• Home equity conversion mortgage (HECM). This reverse mortgage is federally insured and backed by the Department of Housing and Urban Development (HUD). Proceeds can be used for any purpose and there are several different payout options. With a HECM reverse mortgage, the borrower must meet with a housing counselor from a government-approved agency before the loan can close. There is no income requirement for HECM reverse mortgages, but they are subject to FHA loan limits.
  • Proprietary reverse mortgage. Private lenders sometimes offer proprietary reverse mortgages, which are not subject to many of the rules and guidelines required for government-backed reverse mortgages. A private lender can make jumbo reverse mortgages for as much as $5 million, well above the FHA loan limits. In addition, there are no limitations on the lump-sum payout options as there are with HECMs. Proprietary reverse mortgage lenders can also make loans on property types typically not eligible for FHA-backed reverse mortgages.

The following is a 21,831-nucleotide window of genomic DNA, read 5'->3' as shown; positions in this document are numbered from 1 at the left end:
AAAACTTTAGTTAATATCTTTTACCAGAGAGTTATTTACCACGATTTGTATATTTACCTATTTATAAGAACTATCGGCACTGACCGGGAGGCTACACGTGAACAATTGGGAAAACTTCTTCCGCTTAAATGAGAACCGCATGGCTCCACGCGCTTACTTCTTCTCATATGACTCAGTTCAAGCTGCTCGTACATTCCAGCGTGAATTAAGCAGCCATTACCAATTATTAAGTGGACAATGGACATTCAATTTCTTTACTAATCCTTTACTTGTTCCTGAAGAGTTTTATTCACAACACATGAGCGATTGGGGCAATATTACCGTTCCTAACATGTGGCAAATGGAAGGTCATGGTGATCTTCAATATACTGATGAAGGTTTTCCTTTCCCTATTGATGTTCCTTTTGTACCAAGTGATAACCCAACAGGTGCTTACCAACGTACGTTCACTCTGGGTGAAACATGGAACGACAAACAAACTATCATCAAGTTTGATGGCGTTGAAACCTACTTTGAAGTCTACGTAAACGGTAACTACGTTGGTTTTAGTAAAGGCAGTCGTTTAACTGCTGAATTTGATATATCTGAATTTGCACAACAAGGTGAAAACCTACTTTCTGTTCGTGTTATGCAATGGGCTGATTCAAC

Payout Options for a Reverse Mortgage

The vast majority of reverse mortgages are federally insured HECMs, available for homes valued at or below the current FHA limits. HECM reverse mortgages offer the following payout options:

  • Lump-sum reverse mortgage payout. This payout option is the only reverse mortgage available as a fixed-rate loan. Homeowners can request a lump-sum payout, but there are limitations. Only 60% of the principal balance is available to borrowers at closing; the other 40% becomes available in the form of a line of credit one year after closing.
  • Annuity or tenure plan. The lender makes regular monthly payments to the borrower as long as they live in the home. This type of reverse mortgage payout is only available as an adjustable-rate loan.
  • Term payout. The borrower picks a term, such as 10 years, and the lender makes regular reverse mortgage payments for the length of the term. Again, this type of payout is only available as an adjustable-rate reverse mortgage.